# limit of $\sqrt[n]{\frac{1\cdot 3\cdots (2n-1)}{2\cdot 4\cdots (2n)}}$ using geometric mean

How to find this question using Geometric Mean? $$\sqrt[n]{\frac{1\cdot 3\cdots (2n-1)}{2\cdot 4\cdots (2n)}}$$ Thanks!

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If $x_n$ is positive and converges to $x> 0$, then $$\sqrt[n]{x_1\cdots x_n}=\exp\left(\frac{\log x_1+\ldots+\log x_n}{n} \right)\longrightarrow \exp(\log x)=x$$ by Cesaro (http://en.wikipedia.org/wiki/Ces%C3%A0ro_summation) and continuity of $\log$ and $\exp$.

Now take $$x_n=\frac{2n-1}{2n}\longrightarrow 1.$$

This proves that your sequence $$\sqrt[n]{x_1\cdots x_n}$$ converges to $1$.

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$(\frac1n(\sum_{k=1}^n1+\frac1{2k-1}))^{-1}\leq (\prod_{k=1}^n(1-\frac1{2k}))^{\frac1n}\leq \frac1n(\sum_{k=1}^n1-\frac1{2k})$

This is the Arithmetic geometric, harmonic mean inequality. Now by squeeze theorem you can get the result.

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Your product is itself a geometric mean.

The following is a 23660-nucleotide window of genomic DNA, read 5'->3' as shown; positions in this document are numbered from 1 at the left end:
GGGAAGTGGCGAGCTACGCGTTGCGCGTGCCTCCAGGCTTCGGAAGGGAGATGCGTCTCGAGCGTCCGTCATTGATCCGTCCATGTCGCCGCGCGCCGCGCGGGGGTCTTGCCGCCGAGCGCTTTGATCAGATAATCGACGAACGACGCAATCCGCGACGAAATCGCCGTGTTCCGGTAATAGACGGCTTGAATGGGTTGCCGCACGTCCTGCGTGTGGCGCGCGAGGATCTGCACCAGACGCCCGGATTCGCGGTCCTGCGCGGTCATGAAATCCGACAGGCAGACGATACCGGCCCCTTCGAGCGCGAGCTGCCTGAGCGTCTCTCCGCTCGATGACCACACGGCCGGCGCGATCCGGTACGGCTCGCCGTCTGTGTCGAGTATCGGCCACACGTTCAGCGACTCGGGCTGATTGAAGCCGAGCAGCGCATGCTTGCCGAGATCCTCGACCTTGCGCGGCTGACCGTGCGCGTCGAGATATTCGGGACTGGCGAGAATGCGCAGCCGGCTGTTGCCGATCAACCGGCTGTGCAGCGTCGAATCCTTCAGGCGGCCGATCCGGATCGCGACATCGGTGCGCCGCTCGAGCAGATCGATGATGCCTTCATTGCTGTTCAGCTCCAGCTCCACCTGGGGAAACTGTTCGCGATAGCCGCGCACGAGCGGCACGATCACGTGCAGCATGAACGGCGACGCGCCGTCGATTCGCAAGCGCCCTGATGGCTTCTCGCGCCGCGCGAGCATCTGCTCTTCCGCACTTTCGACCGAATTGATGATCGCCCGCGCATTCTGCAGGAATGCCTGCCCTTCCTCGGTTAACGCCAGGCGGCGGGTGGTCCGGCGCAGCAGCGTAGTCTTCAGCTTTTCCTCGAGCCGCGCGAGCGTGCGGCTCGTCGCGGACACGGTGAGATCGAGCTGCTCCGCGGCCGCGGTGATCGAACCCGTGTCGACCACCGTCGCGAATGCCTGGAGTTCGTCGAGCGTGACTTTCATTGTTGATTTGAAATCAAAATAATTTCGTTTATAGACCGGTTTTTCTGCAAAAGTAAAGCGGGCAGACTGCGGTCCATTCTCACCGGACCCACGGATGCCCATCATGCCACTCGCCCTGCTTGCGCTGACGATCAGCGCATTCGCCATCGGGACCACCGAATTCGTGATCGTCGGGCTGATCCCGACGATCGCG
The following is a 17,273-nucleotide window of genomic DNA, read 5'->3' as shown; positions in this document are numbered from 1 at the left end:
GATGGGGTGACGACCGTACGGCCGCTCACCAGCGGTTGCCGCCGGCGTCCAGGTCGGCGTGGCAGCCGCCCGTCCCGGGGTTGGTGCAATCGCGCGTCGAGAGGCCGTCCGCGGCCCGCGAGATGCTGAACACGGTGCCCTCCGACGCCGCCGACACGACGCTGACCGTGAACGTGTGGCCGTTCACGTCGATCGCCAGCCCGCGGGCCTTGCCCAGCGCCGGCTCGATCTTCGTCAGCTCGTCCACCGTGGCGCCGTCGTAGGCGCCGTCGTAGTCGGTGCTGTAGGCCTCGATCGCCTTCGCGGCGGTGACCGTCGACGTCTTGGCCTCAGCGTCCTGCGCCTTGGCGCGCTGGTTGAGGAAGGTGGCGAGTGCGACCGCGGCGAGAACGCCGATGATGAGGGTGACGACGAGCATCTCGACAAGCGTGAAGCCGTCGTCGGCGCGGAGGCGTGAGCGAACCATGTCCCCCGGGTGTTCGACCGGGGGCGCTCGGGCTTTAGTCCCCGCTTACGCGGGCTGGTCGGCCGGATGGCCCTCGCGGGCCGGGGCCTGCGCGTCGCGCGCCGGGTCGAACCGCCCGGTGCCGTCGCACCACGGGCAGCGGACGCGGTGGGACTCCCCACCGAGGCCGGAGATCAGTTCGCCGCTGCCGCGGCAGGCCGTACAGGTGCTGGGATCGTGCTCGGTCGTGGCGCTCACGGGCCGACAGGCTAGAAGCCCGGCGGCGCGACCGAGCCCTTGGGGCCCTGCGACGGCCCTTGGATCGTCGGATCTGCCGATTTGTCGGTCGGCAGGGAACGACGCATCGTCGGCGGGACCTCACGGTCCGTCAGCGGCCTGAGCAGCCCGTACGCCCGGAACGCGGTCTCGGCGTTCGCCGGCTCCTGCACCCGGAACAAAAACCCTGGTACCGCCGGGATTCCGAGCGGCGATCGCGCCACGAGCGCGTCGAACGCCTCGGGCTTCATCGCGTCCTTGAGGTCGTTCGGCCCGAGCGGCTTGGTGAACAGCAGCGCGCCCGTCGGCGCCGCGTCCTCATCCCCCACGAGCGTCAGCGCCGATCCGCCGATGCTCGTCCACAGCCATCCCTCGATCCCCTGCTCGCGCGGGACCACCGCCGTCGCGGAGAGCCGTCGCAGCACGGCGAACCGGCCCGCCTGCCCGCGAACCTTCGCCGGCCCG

$\sqrt[n]{\frac{1\cdot 3\cdot \cdot (2n-1)}{2\cdot 4\cdot \cdot (2n)}} = \left(\frac{1}{2}\right)^{1/n} \cdot \left(\frac{3}{4}\right)^{1/n} \dots \left(\frac{2n-1}{2n}\right)^{1/n}$

The factor is approaching the same number:

$\frac{2n-1}{2n} = 1 - \frac{1}{2n} \to 1$

If you take geometric mean 1 , 1 and ... 1, what should the answer be?

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Of course, once one has this idea, there is still non-trivial work to show that we haven't been too loose with our estimates and that the true value really does approach the estimated value as $n \to \infty$. –  Hurkyl Feb 21 '13 at 15:28

If you group the factors inside the $\sqrt[n]{\cdots}$ properly, you will notice:

$$\sqrt[n]{\frac{1}{2n}} \le \sqrt[n]{\frac{1\cdot 3\cdots (2n-1)}{2\cdot 4\cdots (2n)}} \le 1$$

Since $\lim_{n\to\infty} \sqrt[n]{\frac{1}{2n}} = 1$, your sequence also converges to $1$.

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